SCO’s Case Against IBM Takes Hard Hit

In spite of his denial of IBM’s request for a partial summary judgment, U.S. District Judge Dale Kimball bolstered Big Blue’s defense when he questioned whether SCO had any evidence to support the claim that IBM’s Linux business infringed upon SCO’s Unix patents.

“Despite the vast disparity between SCO’s public accusations and its actual evidence — or complete lack thereof — and the resulting temptation to grant IBM’s motion, the court has determined that it would be premature to grant summary judgment,” the judge wrote yesterday.

“Viewed against the backdrop of SCO’s plethora of public statements concerning IBM’s and others’ infringement of SCO’s purported copyrights to the Unix software, it is astonishing that SCO has not offered any competent evidence to create adisputed fact regarding whether IBM has infringed SCO’s alleged copyrights through IBM’s Linux activities.”

Where’s the Code?

Open-source advocates have said there is no infringement on IBM’s part and have called for SCO to reveal the code it claims it owns since it first alleged the violations. So far, the company has not done so.

Judge Kimball denied the partial summary judgment, which asked the court to declare that IBM had not infringed on SCO’s patents, saying that he wanted to go through discovery, or the process of gathering all the facts of the case.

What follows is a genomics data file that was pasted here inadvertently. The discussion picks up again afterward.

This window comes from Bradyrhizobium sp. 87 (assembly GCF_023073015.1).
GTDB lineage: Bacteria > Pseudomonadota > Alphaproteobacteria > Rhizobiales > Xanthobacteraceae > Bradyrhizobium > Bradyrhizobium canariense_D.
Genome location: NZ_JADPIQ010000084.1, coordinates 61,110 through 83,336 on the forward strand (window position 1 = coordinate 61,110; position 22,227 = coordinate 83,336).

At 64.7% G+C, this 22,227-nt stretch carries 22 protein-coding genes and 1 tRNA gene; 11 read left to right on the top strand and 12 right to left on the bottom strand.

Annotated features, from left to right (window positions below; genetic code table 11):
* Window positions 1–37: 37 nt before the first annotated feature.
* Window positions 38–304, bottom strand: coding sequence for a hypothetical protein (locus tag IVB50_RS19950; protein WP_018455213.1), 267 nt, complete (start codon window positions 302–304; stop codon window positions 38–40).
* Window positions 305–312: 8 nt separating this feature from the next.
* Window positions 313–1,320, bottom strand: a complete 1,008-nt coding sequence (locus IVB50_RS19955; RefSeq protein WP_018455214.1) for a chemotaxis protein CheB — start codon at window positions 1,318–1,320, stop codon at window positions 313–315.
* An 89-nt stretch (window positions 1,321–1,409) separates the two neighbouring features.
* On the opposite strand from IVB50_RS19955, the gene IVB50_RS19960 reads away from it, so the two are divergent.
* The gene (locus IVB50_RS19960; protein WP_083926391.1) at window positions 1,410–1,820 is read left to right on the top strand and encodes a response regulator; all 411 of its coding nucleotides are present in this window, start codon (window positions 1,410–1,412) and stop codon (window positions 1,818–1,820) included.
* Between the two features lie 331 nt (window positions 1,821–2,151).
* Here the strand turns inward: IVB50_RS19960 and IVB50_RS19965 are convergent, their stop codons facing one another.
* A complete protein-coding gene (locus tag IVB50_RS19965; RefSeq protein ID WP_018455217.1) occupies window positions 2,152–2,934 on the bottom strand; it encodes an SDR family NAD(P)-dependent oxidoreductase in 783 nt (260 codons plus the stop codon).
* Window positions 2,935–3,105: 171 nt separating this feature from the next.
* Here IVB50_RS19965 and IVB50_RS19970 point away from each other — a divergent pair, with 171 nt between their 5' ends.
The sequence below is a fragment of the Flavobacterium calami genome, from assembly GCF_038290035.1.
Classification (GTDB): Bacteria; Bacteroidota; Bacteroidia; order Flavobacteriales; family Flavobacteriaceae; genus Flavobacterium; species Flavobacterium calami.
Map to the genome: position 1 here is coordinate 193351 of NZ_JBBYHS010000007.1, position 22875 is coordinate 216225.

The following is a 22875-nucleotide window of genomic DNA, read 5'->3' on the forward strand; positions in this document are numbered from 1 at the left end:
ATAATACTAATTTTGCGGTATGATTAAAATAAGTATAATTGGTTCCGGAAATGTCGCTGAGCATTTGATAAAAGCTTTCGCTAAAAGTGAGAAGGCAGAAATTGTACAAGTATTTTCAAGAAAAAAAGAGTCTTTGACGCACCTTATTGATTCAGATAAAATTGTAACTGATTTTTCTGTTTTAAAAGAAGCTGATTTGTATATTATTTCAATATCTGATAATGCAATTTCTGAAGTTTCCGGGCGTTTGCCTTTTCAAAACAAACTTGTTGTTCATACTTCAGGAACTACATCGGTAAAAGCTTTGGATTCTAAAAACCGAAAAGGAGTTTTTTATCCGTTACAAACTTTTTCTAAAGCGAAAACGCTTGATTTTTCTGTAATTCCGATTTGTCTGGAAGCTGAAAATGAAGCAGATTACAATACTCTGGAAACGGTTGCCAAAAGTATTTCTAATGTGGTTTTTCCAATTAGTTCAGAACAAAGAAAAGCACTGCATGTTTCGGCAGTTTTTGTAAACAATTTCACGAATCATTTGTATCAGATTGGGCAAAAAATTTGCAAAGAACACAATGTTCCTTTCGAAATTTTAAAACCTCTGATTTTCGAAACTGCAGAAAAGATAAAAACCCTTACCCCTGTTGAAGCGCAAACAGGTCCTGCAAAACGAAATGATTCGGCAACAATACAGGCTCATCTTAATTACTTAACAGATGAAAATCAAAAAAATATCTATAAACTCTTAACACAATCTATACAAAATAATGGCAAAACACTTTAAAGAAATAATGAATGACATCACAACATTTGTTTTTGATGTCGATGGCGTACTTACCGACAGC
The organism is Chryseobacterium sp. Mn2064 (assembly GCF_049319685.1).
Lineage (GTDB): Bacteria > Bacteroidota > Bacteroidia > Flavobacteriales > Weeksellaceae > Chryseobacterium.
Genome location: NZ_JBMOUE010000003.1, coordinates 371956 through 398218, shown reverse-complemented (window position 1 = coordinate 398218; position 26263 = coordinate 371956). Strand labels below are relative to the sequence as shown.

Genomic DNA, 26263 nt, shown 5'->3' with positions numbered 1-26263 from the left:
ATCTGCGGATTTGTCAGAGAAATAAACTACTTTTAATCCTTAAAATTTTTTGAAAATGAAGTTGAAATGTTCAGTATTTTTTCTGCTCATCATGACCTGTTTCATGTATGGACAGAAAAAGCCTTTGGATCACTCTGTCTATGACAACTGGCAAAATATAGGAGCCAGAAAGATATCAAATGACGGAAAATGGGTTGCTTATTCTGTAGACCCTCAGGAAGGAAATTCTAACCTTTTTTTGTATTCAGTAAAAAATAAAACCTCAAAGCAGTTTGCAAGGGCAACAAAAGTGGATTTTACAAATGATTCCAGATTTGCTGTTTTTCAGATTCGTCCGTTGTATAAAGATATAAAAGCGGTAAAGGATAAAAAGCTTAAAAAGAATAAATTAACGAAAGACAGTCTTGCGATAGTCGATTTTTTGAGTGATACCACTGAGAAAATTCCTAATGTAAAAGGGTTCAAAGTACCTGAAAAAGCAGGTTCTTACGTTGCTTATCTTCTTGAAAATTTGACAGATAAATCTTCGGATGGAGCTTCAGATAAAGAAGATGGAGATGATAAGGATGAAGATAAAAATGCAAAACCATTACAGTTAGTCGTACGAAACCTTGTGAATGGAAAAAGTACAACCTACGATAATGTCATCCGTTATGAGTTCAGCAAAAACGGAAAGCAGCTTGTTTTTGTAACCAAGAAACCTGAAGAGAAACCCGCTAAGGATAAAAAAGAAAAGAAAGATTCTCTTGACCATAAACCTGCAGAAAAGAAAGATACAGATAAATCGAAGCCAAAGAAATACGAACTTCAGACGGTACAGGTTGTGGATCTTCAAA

One open-source advocate believes that this decision will prove to be a better one in the end.

‘Ridiculous Lawsuit’

“This interim decision means that both parties, and the rest of us, will have to wait a little longer before SCO’s claims are buried,” Lawrence Rosen, an open-source leader and intellectual property attorney, told LinuxInsider. “If the court were to grant a partial summary judgment before all the evidence was in, this case would be up on appeal. We don’t want that.

“I think the judge telegraphed his clear displeasure at SCO’s failure to present evidence to back up its claims of copyright infringement. I’m very pleased about those comments,” Rosen said.

“They support the recommendation that most of us have made since this ridiculous lawsuit was filed: We should ignore SCO’s claims against Linux, and let the contract dispute between IBM and SCO play out at the usual slow pace of federal civil litigation.”

The case against IBM began in March 2003, with SCO seeking US$1 billion in damages. The company amended the amount to $4 billion in February 2004.

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